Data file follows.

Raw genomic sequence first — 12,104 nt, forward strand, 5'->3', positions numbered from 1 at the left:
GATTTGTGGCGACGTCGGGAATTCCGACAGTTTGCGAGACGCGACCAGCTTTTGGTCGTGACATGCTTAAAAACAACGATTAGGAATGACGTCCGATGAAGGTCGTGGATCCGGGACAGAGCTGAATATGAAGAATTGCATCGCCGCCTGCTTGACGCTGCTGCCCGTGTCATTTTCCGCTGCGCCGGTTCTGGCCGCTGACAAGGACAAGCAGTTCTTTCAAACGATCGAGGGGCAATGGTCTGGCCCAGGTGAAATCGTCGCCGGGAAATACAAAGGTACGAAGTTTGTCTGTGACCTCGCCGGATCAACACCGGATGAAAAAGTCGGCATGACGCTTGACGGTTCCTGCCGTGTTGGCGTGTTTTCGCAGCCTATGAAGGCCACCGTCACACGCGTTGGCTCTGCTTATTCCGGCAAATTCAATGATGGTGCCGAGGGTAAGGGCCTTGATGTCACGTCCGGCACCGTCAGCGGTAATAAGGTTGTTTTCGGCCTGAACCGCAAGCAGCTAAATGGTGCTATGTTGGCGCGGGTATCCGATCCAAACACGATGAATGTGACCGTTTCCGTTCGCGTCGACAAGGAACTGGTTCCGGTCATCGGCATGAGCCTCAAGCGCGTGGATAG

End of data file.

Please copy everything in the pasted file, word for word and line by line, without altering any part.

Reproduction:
Raw genomic sequence first — 12,104 nt, forward strand, 5'->3', positions numbered from 1 at the left:
GATTTGTGGCGACGTCGGGAATTCCGACAGTTTGCGAGACGCGACCAGCTTTTGGTCGTGACATGCTTAAAAACAACGATTAGGAATGACGTCCGATGAAGGTCGTGGATCCGGGACAGAGCTGAATATGAAGAATTGCATCGCCGCCTGCTTGACGCTGCTGCCCGTGTCATTTTCCGCTGCGCCGGTTCTGGCCGCTGACAAGGACAAGCAGTTCTTTCAAACGATCGAGGGGCAATGGTCTGGCCCAGGTGAAATCGTCGCCGGGAAATACAAAGGTACGAAGTTTGTCTGTGACCTCGCCGGATCAACACCGGATGAAAAAGTCGGCATGACGCTTGACGGTTCCTGCCGTGTTGGCGTGTTTTCGCAGCCTATGAAGGCCACCGTCACACGCGTTGGCTCTGCTTATTCCGGCAAATTCAATGATGGTGCCGAGGGTAAGGGCCTTGATGTCACGTCCGGCACCGTCAGCGGTAATAAGGTTGTTTTCGGCCTGAACCGCAAGCAGCTAAATGGTGCTATGTTGGCGCGGGTATCCGATCCAAACACGATGAATGTGACCGTTTCCGTTCGCGTCGACAAGGAACTGGTTCCGGTCATCGGCATGAGCCTCAAGCGCGTGGATAG